# Running DEVICE or MODE Solutions simulations on a cluster - supported MPI versions

#1

Question
Is it possible to run DEVICE or MODE Solutions simulations on a Linux cluster that only supports OpenMPI? The “Matching MPI and solver versions” section of the following page suggests that the DEVICE and MODE Solutions solvers (FDE, EME, HEAT, CHARGE) are only compatible with MPICH2.
https://kb.lumerical.com/en/index.html?user_guide_run_linux_solver_command_line_mpi.html

A bit of background is required to answer this question. Lumerical’s software uses MPI for one or both of the following reasons:

• Distributing a single job between multiple cores/nodes (FDTD, varFDTD solvers)
The speed of FDTD and varFDTD simulations can be increased by dividing the simulation region into a number of sub-regions and then running the calculation of each sub-region on a different CPU core or different computer. In this scenario, MPI is used to manage the communication between each sub-region process. This ability to efficiently divide the simulation volume into sub-regions is a major strength of the FDTD method.
Many of Lumerical’s other solvers (FDE, EME, HEAT, CHARGE) are nto compatible with this type of distributed computing, and therefore don’t require MPI for distributed computing. It is worth noting that these solvers can still take advantage of multiple cores in a CPU, but they uses a different technique (multi-threading) that doesn’t require MPI. The multi-threading approach does not allow a single job to be distributed between multiple computers.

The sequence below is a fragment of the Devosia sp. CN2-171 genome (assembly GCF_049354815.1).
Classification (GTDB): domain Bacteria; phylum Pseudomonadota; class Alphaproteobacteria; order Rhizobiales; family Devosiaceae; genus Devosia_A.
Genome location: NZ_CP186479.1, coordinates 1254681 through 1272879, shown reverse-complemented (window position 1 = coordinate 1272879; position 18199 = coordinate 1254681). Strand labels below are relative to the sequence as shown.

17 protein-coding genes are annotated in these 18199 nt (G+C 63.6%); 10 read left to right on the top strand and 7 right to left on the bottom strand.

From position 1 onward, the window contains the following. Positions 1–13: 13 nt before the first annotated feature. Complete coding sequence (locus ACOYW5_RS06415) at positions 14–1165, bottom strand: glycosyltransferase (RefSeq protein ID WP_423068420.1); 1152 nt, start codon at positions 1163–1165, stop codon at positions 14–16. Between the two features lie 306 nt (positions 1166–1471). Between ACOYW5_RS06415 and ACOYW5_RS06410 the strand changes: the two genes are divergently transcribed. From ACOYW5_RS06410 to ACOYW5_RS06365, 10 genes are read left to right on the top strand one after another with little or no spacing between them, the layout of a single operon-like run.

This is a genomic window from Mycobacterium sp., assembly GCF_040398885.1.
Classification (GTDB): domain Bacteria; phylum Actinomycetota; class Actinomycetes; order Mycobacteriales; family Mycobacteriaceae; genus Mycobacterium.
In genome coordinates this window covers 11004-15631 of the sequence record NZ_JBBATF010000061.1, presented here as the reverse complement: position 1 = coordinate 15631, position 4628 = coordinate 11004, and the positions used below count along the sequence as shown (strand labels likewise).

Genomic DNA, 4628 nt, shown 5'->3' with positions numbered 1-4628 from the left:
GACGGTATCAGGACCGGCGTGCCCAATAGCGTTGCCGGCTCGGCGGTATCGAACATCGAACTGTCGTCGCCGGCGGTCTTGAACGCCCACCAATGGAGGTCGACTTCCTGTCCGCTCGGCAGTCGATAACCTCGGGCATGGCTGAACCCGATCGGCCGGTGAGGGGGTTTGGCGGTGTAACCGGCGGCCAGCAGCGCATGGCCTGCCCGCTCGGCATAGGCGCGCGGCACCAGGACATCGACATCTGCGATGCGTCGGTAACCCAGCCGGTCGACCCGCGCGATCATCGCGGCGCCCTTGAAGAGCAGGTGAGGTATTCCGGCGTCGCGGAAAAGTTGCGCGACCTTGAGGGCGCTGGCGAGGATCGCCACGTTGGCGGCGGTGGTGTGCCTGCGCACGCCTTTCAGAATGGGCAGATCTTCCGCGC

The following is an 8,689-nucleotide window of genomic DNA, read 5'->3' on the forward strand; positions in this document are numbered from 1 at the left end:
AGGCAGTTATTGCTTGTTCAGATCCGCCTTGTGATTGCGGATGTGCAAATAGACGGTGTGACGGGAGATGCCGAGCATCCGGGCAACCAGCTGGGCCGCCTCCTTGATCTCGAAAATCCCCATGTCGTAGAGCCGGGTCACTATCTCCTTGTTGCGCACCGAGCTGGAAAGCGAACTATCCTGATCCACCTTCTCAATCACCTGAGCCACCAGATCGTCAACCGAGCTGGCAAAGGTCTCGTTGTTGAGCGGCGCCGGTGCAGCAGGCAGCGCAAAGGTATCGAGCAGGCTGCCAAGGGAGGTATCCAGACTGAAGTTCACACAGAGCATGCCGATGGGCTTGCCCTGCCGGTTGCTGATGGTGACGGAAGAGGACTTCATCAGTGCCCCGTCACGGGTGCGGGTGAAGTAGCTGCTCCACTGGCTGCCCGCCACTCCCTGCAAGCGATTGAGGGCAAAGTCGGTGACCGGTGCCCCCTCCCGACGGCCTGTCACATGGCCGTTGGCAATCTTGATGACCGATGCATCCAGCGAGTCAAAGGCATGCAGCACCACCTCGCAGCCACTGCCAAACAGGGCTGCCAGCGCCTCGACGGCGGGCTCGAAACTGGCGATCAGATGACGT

• Starting jobs from the graphical design environment job manager
By default, the Lumerical job manager uses MPI for all job launching (both on local and remote computers). For solvers like FDTD, this makes a lot of sense because MPI is already required for distributing the job between the CPU cores. MPI is also nice because it functions in a similar way on all operating systems. However, it is important to recognize that MPI is not the only way to launch jobs. For example, on Linux machines, we could have used ssh instead.

On Linux, Lumerical’s products use MPICH2 for the above tasks. MPICH2 is included with the product installers. However, linux clusters typically have a version of MPI pre-installed. OpenMPI is a common example. Users of the cluster are encouraged to use the pre-installed version for optimal performance. Lumerical’s FDTD and varFDTD engine support many such MPI versions, as described in the “Matching MPI and solver versions” section of the following page suggests.
https://kb.lumerical.com/en/index.html?user_guide_run_linux_solver_command_line_mpi.html

Lumerical’s other solvers including FDE, EME, HEAT and CHARGE don’t support as many MPI variants. Fortunately, this is not a problem because they don’t actually need MPI because they don’t support distributed computing based on MPI, as described above. When running these solvers on your cluster, they can be treated as simple, non-MPI based applications. For example, rather than using an MPI based command like:
/opt/lumerical/mode/mpich2/nemesis/bin/mpiexec /opt/lumerical/mode/bin/eme-engine $HOME/temp/example.lms use a command like: /opt/lumerical/mode/bin/eme-engine$HOME/temp/example.lms

Device에서 mpi 기능